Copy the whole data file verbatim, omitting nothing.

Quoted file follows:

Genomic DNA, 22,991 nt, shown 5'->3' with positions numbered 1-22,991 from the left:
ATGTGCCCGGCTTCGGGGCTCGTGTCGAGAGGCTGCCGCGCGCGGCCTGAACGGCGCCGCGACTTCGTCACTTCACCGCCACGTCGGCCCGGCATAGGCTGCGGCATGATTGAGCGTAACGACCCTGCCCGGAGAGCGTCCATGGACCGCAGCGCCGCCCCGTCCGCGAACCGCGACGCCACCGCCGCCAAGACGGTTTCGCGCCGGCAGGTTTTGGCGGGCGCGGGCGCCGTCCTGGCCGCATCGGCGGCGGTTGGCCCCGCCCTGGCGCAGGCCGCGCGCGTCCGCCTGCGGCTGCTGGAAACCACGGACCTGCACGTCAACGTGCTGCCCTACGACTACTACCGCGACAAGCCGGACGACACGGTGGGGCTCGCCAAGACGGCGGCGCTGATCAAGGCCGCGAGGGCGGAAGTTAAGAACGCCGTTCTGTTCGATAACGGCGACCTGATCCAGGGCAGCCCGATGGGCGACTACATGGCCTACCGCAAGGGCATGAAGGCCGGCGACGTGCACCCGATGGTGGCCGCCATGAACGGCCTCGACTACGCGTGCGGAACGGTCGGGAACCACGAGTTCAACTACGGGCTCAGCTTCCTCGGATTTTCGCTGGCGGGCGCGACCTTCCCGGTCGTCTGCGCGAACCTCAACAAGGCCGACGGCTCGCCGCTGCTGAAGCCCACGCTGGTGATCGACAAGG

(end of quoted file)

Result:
Genomic DNA, 22,991 nt, shown 5'->3' with positions numbered 1-22,991 from the left:
ATGTGCCCGGCTTCGGGGCTCGTGTCGAGAGGCTGCCGCGCGCGGCCTGAACGGCGCCGCGACTTCGTCACTTCACCGCCACGTCGGCCCGGCATAGGCTGCGGCATGATTGAGCGTAACGACCCTGCCCGGAGAGCGTCCATGGACCGCAGCGCCGCCCCGTCCGCGAACCGCGACGCCACCGCCGCCAAGACGGTTTCGCGCCGGCAGGTTTTGGCGGGCGCGGGCGCCGTCCTGGCCGCATCGGCGGCGGTTGGCCCCGCCCTGGCGCAGGCCGCGCGCGTCCGCCTGCGGCTGCTGGAAACCACGGACCTGCACGTCAACGTGCTGCCCTACGACTACTACCGCGACAAGCCGGACGACACGGTGGGGCTCGCCAAGACGGCGGCGCTGATCAAGGCCGCGAGGGCGGAAGTTAAGAACGCCGTTCTGTTCGATAACGGCGACCTGATCCAGGGCAGCCCGATGGGCGACTACATGGCCTACCGCAAGGGCATGAAGGCCGGCGACGTGCACCCGATGGTGGCCGCCATGAACGGCCTCGACTACGCGTGCGGAACGGTCGGGAACCACGAGTTCAACTACGGGCTCAGCTTCCTCGGATTTTCGCTGGCGGGCGCGACCTTCCCGGTCGTCTGCGCGAACCTCAACAAGGCCGACGGCTCGCCGCTGCTGAAGCCCACGCTGGTGATCGACAAGG